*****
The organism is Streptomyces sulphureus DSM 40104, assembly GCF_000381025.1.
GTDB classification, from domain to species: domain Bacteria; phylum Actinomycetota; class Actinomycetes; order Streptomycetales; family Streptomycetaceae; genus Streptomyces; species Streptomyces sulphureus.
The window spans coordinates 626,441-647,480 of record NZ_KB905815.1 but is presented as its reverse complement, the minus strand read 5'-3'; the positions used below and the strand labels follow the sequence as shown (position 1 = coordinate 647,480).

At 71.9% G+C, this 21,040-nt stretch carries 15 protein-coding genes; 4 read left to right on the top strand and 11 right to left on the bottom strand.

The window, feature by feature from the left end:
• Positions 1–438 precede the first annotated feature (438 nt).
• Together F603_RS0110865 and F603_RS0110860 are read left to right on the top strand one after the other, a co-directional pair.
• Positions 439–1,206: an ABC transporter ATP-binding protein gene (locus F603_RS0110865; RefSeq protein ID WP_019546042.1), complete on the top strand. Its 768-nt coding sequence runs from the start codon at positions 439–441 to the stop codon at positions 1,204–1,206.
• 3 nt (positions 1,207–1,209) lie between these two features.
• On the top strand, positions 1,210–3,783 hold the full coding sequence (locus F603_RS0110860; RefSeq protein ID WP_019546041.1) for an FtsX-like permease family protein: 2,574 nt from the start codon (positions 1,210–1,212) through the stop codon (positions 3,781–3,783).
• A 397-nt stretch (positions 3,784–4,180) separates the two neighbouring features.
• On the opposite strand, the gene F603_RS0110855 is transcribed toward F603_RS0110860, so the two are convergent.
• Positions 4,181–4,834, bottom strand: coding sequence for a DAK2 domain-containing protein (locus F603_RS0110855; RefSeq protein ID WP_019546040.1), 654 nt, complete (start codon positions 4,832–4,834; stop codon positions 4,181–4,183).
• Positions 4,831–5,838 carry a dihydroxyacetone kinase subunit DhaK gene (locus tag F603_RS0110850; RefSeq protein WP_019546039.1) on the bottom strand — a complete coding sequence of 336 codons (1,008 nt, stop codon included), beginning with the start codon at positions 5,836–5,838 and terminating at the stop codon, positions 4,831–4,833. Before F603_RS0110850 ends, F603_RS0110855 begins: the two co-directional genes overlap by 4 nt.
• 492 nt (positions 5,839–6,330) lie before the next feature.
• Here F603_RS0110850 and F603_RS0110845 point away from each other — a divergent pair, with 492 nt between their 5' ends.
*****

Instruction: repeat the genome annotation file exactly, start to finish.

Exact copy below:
The organism is Streptomyces sulphureus DSM 40104, assembly GCF_000381025.1.
GTDB classification, from domain to species: domain Bacteria; phylum Actinomycetota; class Actinomycetes; order Streptomycetales; family Streptomycetaceae; genus Streptomyces; species Streptomyces sulphureus.
The window spans coordinates 626,441-647,480 of record NZ_KB905815.1 but is presented as its reverse complement, the minus strand read 5'-3'; the positions used below and the strand labels follow the sequence as shown (position 1 = coordinate 647,480).

At 71.9% G+C, this 21,040-nt stretch carries 15 protein-coding genes; 4 read left to right on the top strand and 11 right to left on the bottom strand.

The window, feature by feature from the left end:
• Positions 1–438 precede the first annotated feature (438 nt).
• Together F603_RS0110865 and F603_RS0110860 are read left to right on the top strand one after the other, a co-directional pair.
• Positions 439–1,206: an ABC transporter ATP-binding protein gene (locus F603_RS0110865; RefSeq protein ID WP_019546042.1), complete on the top strand. Its 768-nt coding sequence runs from the start codon at positions 439–441 to the stop codon at positions 1,204–1,206.
• 3 nt (positions 1,207–1,209) lie between these two features.
• On the top strand, positions 1,210–3,783 hold the full coding sequence (locus F603_RS0110860; RefSeq protein ID WP_019546041.1) for an FtsX-like permease family protein: 2,574 nt from the start codon (positions 1,210–1,212) through the stop codon (positions 3,781–3,783).
• A 397-nt stretch (positions 3,784–4,180) separates the two neighbouring features.
• On the opposite strand, the gene F603_RS0110855 is transcribed toward F603_RS0110860, so the two are convergent.
• Positions 4,181–4,834, bottom strand: coding sequence for a DAK2 domain-containing protein (locus F603_RS0110855; RefSeq protein ID WP_019546040.1), 654 nt, complete (start codon positions 4,832–4,834; stop codon positions 4,181–4,183).
• Positions 4,831–5,838 carry a dihydroxyacetone kinase subunit DhaK gene (locus tag F603_RS0110850; RefSeq protein WP_019546039.1) on the bottom strand — a complete coding sequence of 336 codons (1,008 nt, stop codon included), beginning with the start codon at positions 5,836–5,838 and terminating at the stop codon, positions 4,831–4,833. Before F603_RS0110850 ends, F603_RS0110855 begins: the two co-directional genes overlap by 4 nt.
• 492 nt (positions 5,839–6,330) lie before the next feature.
• Here F603_RS0110850 and F603_RS0110845 point away from each other — a divergent pair, with 492 nt between their 5' ends.